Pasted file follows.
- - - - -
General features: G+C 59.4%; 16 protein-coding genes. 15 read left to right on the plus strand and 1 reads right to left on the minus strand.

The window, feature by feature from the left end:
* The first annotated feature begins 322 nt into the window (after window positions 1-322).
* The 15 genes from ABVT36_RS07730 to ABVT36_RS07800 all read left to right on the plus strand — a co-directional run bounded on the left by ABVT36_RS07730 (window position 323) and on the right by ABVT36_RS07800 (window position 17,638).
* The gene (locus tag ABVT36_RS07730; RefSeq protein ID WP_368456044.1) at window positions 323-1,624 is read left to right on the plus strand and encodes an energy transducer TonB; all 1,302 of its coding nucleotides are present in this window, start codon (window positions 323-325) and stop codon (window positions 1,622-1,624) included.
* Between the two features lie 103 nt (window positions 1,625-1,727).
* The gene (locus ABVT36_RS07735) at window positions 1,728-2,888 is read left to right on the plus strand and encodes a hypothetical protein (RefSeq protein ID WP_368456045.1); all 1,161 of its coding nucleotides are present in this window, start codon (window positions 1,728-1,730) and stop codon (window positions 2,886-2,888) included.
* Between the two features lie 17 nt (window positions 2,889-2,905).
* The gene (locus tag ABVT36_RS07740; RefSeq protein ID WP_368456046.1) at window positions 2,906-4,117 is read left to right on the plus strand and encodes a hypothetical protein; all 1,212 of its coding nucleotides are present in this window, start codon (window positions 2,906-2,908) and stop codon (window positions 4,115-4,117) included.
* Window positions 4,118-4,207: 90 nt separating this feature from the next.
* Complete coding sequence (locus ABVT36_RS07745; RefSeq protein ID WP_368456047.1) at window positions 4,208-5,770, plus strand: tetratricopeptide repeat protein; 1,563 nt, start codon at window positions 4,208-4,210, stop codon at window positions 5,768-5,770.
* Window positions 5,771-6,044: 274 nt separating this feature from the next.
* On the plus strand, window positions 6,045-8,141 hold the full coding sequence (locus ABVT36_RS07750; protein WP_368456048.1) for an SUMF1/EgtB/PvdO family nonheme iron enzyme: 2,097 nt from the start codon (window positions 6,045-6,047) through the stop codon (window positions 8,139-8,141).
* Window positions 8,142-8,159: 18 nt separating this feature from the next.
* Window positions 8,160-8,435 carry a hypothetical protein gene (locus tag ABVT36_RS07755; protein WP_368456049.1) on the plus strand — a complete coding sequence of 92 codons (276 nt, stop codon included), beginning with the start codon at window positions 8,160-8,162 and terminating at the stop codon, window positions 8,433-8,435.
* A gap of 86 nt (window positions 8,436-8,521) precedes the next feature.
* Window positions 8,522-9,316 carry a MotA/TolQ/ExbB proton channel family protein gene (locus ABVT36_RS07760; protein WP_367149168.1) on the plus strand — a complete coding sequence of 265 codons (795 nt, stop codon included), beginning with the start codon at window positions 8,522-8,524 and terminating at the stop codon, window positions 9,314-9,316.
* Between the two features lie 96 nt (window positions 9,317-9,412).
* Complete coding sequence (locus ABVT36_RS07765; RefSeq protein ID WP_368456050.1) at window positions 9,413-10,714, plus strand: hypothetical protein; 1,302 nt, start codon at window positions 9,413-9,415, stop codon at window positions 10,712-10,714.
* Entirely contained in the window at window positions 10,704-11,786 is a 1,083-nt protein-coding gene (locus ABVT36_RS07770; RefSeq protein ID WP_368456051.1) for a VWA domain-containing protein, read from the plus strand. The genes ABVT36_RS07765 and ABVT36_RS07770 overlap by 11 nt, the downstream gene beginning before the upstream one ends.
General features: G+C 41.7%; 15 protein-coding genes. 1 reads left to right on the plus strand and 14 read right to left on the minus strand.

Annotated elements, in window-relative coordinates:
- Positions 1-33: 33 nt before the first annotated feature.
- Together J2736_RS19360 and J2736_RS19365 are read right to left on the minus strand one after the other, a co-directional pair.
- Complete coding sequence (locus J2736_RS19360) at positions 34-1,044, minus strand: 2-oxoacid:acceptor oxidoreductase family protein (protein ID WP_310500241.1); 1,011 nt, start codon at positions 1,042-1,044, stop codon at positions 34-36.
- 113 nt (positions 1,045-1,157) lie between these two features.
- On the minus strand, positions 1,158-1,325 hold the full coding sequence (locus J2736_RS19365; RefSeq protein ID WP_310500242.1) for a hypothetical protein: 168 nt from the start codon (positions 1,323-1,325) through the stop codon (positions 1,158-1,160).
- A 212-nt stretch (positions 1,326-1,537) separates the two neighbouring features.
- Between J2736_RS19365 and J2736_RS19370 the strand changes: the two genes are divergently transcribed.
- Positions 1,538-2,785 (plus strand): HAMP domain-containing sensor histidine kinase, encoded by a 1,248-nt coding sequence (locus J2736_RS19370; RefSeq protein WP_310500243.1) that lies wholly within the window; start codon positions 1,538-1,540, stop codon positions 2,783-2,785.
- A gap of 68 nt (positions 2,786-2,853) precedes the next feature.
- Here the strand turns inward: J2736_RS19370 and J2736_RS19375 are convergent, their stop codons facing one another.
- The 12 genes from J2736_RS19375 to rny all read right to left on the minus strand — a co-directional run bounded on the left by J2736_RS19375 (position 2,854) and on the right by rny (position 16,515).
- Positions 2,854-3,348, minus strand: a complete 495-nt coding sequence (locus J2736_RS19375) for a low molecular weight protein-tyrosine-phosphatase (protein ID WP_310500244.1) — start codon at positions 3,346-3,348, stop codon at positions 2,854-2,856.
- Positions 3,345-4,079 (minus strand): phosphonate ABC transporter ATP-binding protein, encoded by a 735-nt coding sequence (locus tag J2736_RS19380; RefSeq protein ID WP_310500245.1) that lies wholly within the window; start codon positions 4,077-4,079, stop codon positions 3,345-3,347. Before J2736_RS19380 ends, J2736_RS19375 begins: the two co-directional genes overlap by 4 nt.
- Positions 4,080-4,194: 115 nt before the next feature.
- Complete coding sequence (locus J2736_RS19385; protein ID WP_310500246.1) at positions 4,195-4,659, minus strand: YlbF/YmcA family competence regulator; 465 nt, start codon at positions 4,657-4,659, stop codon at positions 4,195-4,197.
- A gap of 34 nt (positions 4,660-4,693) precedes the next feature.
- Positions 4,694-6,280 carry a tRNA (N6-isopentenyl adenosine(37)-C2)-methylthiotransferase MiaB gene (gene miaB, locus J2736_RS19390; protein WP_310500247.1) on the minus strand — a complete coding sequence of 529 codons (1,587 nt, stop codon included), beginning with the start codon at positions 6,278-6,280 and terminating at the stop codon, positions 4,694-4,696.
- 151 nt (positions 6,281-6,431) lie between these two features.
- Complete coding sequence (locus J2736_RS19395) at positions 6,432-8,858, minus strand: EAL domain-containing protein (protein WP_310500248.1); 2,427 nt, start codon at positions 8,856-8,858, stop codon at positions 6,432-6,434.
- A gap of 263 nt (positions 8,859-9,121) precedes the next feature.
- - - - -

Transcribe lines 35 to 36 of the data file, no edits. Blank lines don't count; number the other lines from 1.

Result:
- Positions 3,345-4,079 (minus strand): phosphonate ABC transporter ATP-binding protein, encoded by a 735-nt coding sequence (locus tag J2736_RS19380; RefSeq protein ID WP_310500245.1) that lies wholly within the window; start codon positions 4,077-4,079, stop codon positions 3,345-3,347. Before J2736_RS19380 ends, J2736_RS19375 begins: the two co-directional genes overlap by 4 nt.
- Positions 4,080-4,194: 115 nt before the next feature.